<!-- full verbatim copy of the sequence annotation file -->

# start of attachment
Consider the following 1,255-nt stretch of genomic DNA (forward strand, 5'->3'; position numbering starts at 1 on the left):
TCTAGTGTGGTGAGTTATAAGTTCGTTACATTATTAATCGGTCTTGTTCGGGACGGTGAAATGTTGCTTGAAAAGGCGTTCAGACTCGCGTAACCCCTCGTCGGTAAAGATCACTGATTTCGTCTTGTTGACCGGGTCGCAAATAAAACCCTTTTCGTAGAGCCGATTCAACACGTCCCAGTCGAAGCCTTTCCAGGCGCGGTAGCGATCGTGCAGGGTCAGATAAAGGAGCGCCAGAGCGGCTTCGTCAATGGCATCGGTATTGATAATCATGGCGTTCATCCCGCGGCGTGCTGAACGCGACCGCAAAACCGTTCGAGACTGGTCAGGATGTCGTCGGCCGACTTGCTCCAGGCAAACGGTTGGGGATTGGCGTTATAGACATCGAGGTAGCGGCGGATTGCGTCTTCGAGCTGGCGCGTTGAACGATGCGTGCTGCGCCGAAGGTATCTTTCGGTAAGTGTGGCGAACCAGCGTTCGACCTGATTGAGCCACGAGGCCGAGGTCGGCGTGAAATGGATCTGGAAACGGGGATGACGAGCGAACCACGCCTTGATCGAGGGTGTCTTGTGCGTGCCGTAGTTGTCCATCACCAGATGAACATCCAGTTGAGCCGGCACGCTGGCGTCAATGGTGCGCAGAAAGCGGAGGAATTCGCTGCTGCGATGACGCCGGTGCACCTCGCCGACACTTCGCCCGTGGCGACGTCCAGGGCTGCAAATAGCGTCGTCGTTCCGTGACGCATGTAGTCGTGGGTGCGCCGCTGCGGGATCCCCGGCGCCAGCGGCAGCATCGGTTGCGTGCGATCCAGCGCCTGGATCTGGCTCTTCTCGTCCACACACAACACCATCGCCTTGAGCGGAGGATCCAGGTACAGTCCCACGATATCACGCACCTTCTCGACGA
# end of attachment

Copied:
Consider the following 1,255-nt stretch of genomic DNA (forward strand, 5'->3'; position numbering starts at 1 on the left):
TCTAGTGTGGTGAGTTATAAGTTCGTTACATTATTAATCGGTCTTGTTCGGGACGGTGAAATGTTGCTTGAAAAGGCGTTCAGACTCGCGTAACCCCTCGTCGGTAAAGATCACTGATTTCGTCTTGTTGACCGGGTCGCAAATAAAACCCTTTTCGTAGAGCCGATTCAACACGTCCCAGTCGAAGCCTTTCCAGGCGCGGTAGCGATCGTGCAGGGTCAGATAAAGGAGCGCCAGAGCGGCTTCGTCAATGGCATCGGTATTGATAATCATGGCGTTCATCCCGCGGCGTGCTGAACGCGACCGCAAAACCGTTCGAGACTGGTCAGGATGTCGTCGGCCGACTTGCTCCAGGCAAACGGTTGGGGATTGGCGTTATAGACATCGAGGTAGCGGCGGATTGCGTCTTCGAGCTGGCGCGTTGAACGATGCGTGCTGCGCCGAAGGTATCTTTCGGTAAGTGTGGCGAACCAGCGTTCGACCTGATTGAGCCACGAGGCCGAGGTCGGCGTGAAATGGATCTGGAAACGGGGATGACGAGCGAACCACGCCTTGATCGAGGGTGTCTTGTGCGTGCCGTAGTTGTCCATCACCAGATGAACATCCAGTTGAGCCGGCACGCTGGCGTCAATGGTGCGCAGAAAGCGGAGGAATTCGCTGCTGCGATGACGCCGGTGCACCTCGCCGACACTTCGCCCGTGGCGACGTCCAGGGCTGCAAATAGCGTCGTCGTTCCGTGACGCATGTAGTCGTGGGTGCGCCGCTGCGGGATCCCCGGCGCCAGCGGCAGCATCGGTTGCGTGCGATCCAGCGCCTGGATCTGGCTCTTCTCGTCCACACACAACACCATCGCCTTGAGCGGAGGATCCAGGTACAGTCCCACGATATCACGCACCTTCTCGACGA